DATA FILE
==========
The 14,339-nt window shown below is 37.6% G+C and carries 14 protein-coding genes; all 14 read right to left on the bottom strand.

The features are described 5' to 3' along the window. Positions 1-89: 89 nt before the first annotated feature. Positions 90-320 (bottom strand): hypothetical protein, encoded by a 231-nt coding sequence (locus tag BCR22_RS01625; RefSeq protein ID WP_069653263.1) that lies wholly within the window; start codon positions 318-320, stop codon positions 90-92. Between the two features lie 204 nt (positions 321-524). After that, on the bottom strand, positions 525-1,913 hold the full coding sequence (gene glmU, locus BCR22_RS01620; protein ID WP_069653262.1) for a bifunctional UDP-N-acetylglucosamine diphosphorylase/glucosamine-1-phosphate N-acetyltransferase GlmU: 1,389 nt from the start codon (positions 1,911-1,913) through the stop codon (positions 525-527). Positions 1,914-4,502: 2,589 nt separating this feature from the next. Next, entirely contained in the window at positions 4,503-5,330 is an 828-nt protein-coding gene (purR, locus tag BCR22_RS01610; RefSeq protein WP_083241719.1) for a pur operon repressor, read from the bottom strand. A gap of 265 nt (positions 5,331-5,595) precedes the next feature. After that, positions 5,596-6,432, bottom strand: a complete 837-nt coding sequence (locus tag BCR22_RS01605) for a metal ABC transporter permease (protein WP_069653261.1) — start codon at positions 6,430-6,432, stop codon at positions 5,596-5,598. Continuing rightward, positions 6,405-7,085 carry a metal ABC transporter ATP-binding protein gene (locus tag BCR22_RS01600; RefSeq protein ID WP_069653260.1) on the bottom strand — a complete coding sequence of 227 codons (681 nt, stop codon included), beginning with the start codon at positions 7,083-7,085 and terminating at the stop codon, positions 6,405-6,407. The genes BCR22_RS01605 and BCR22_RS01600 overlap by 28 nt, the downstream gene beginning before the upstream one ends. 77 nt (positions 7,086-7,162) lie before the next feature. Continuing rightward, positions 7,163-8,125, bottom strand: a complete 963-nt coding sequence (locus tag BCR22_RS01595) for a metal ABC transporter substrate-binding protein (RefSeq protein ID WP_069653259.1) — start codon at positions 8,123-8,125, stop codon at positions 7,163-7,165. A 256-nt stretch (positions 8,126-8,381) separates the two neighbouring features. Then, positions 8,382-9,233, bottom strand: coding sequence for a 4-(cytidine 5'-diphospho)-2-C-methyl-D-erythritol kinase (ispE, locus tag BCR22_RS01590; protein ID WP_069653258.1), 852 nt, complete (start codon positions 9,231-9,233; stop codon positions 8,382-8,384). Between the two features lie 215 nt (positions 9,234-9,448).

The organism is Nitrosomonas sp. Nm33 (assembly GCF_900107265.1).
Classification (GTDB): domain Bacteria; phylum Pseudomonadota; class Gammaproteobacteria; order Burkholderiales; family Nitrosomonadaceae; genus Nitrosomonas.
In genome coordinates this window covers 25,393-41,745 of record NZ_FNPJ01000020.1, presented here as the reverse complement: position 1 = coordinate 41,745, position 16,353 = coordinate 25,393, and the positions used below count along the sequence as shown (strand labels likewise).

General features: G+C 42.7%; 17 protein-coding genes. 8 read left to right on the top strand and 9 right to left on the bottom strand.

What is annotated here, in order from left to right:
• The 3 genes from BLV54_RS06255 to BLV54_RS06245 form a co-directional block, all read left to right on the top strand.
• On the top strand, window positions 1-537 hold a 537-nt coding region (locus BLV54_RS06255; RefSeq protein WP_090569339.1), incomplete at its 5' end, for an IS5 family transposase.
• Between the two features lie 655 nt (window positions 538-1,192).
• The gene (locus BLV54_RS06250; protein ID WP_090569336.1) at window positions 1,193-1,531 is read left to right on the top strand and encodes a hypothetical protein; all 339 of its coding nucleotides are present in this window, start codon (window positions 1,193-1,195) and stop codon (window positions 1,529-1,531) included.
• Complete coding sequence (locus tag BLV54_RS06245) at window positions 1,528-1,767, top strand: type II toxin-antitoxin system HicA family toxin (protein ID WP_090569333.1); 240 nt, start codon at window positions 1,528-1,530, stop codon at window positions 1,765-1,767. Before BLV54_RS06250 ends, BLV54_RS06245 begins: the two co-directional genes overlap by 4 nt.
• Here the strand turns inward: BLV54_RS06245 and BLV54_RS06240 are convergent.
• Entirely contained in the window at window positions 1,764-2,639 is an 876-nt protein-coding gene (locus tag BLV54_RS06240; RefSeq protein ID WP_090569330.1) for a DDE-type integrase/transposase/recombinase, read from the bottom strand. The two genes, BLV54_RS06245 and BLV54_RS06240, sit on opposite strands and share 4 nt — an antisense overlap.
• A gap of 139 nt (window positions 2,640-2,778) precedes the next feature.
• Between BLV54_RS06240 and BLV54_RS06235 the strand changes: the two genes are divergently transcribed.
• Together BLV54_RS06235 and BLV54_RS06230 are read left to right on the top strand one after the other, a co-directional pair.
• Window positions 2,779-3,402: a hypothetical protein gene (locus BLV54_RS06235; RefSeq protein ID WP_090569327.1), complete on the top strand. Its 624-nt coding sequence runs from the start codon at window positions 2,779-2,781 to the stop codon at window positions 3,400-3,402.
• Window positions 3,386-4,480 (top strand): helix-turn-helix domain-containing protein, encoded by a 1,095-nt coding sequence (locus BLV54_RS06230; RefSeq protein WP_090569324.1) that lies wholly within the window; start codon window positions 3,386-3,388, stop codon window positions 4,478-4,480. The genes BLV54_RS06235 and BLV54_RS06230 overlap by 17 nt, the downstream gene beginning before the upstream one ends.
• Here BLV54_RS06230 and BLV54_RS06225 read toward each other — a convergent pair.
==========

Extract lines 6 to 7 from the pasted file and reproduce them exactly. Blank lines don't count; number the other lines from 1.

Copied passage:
General features: G+C 42.7%; 17 protein-coding genes. 8 read left to right on the top strand and 9 right to left on the bottom strand.

What is annotated here, in order from left to right: